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Building Safety Act

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  • On 23 November 2023, DLUHC announced that deadline for applications to the Waking Watch Replacement Fund were extended to midnight 31 March 2024.

    The purpose of the fund is to help leaseholders by covering the cost of installing a common alarm system in accordance with the recommendations of BS 5839-1 for a Category L5 system, on a building of any size, where a waking watch is in place.

    This fund was designed to build on the original £35M Waking Watch Relief Fund (WWRF) that was brought into place for high rise buildings above 17.7m in height, due to unsafe cladding.

    Read more about the Waking Watch Replacement Fund here.

    • Building Safety Act
  • The Property Institute was one of a number of stakeholders who flagged what appeared to be a rather obvious error with section 119 of the Building Safety Act 2022. As agents will know, where a lease is extended, by operation of law the original lease is surrendered and a new lease is then granted. The original drafting of section 119 explained that a qualifying lease had to be held at the qualifying time, i.e. 14th February 2022. This meant that if a qualifying leaseholder extended their lease, that they surrendered their existing lease and were granted a new lease.  As the new lease will not have been granted before 14 February 2022, the statutory leaseholder protections in the Building Safety Act 2022 could not apply. 

    DLUHC proceeded to update their guidance, indicating that they were “..looking to legislate to resolve this issue as soon as Parliamentary time allows”.  We now have the legislation in the form of the Levelling-up and Regeneration Act 2023, which received Royal Assent on 26th October.

    Section 243 of the Levelling-up and Regeneration Act 2023 inserts a new section 119A into the Building Safety Act.  It introduces the concept of a “connected replacement lease”.  A connected replacement lease will also be a qualifying lease where the new lease replaces a qualifying lease.

    This new provision will have retrospective effect.  This means that any losses of qualifying status will be reversed.

    The new provision will come into force at the end of the period of two months beginning with the day on which the Act is passed (i.e. 26th December 2023).

    • Building Remediation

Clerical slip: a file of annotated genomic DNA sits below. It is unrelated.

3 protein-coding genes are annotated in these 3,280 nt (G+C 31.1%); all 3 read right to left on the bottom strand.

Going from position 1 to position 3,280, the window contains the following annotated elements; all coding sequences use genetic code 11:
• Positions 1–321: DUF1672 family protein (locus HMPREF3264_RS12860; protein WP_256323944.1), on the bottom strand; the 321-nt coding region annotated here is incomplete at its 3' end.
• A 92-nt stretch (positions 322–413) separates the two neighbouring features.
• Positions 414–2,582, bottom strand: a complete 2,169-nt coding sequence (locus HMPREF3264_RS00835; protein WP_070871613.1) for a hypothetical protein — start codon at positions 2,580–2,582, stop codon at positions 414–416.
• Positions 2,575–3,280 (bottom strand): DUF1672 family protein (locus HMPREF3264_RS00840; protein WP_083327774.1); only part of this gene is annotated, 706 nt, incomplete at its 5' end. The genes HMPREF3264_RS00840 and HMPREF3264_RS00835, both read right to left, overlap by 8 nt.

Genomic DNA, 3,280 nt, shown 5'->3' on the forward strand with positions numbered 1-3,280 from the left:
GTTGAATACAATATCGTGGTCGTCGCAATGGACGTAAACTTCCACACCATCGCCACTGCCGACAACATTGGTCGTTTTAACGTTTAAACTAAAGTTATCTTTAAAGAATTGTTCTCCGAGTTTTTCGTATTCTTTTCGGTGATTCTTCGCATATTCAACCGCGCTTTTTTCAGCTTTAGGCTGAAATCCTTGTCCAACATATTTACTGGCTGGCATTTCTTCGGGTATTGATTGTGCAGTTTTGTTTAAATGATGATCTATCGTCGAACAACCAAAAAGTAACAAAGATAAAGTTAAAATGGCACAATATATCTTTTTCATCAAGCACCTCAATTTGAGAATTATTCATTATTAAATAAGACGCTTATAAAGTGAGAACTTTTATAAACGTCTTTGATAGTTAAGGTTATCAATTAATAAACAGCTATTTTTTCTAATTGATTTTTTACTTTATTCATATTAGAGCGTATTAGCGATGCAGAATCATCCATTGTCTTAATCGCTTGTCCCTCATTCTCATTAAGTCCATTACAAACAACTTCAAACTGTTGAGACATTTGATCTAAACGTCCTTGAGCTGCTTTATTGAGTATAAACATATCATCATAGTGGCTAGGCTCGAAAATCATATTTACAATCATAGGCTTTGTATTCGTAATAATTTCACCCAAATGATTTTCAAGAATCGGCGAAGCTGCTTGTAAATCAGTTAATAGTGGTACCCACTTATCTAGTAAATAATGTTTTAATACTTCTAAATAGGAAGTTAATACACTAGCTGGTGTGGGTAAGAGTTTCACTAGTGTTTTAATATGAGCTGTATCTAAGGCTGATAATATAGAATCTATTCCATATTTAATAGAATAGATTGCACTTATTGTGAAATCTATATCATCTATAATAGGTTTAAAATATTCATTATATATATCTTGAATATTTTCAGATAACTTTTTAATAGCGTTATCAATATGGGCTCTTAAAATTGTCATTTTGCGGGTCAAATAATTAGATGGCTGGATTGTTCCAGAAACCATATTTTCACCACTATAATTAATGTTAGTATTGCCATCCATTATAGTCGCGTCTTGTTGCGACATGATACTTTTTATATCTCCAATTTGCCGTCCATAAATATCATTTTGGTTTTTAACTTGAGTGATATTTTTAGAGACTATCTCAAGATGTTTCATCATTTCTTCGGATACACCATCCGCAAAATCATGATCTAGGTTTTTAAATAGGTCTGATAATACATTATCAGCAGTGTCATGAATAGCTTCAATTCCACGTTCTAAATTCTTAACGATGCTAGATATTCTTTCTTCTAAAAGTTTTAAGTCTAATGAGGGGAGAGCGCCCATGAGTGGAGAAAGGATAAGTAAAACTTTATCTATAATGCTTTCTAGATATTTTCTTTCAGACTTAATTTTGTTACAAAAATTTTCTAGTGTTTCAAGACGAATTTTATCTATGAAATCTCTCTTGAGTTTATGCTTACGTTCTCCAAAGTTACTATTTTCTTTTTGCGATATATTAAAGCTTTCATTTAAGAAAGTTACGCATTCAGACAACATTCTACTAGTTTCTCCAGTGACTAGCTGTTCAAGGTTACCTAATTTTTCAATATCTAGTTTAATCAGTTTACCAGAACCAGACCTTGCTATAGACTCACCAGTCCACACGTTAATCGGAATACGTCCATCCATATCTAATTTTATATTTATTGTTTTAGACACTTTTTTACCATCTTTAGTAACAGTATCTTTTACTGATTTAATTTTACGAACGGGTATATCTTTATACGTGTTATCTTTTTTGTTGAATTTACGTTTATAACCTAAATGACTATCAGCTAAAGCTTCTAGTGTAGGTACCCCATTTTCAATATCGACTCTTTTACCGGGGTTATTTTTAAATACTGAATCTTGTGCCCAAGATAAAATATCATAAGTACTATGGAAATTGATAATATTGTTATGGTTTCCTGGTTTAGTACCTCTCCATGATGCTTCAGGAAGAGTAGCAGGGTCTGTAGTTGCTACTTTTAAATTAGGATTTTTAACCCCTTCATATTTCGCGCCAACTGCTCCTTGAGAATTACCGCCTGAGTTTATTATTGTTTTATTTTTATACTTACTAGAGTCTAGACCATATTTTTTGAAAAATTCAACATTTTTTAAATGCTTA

• Leaseholder Protections
  • Today (26th October 2023), the Levelling-Up and Regeneration Bill received Royal Assent. 

    The measures in the Levelling-Up and Regeneration Act will support communities and local authorities to transform their local areas, complementing government investment in projects that will help regenerate left behind areas, and seeks to speed up the planning system, hold developers to account, cut bureaucracy, and encourage more councils to put in place plans to enable the building of new homes.   

    The Act also contains two amendment to the Building Safety Act, under the Leaseholder Protections legislation, dealing with circumstances where leaseholders may partly-own other properties, and for leaseholder who have extended their lease and no longer satisfying the criteria for a qualifying lease at the qualifying time (before 14th February 2022). The Lords amendments put forward are: 

    • Lords Amendment to insert a new clause after Clause 214: Nonqualifying leases under the Building Safety Act 2022
      Amendment 242 seeks to secure parity between qualifying and non-qualifying leaseholders
      under the Building Safety Act 2022, extending protection to three properties for all
      leaseholders and excluding from the calculation of the number of properties those where 50%
      or less is owned by an individual.

    • Lords Amendment to insert a new clause after Clause 214: Qualifying leases under the Building Safety Act 2022
      Amendment 243 seeks to address the issue whereby a lease which qualifies for the
      leaseholder protections under the Building Safety Act 2022 ceases to qualify where it is
      ‘extended’ (because a ‘lease extension’ is actually a surrender of the existing lease and the
      grant of a new one) or, in certain cases, varied. The new section is intended to apply to a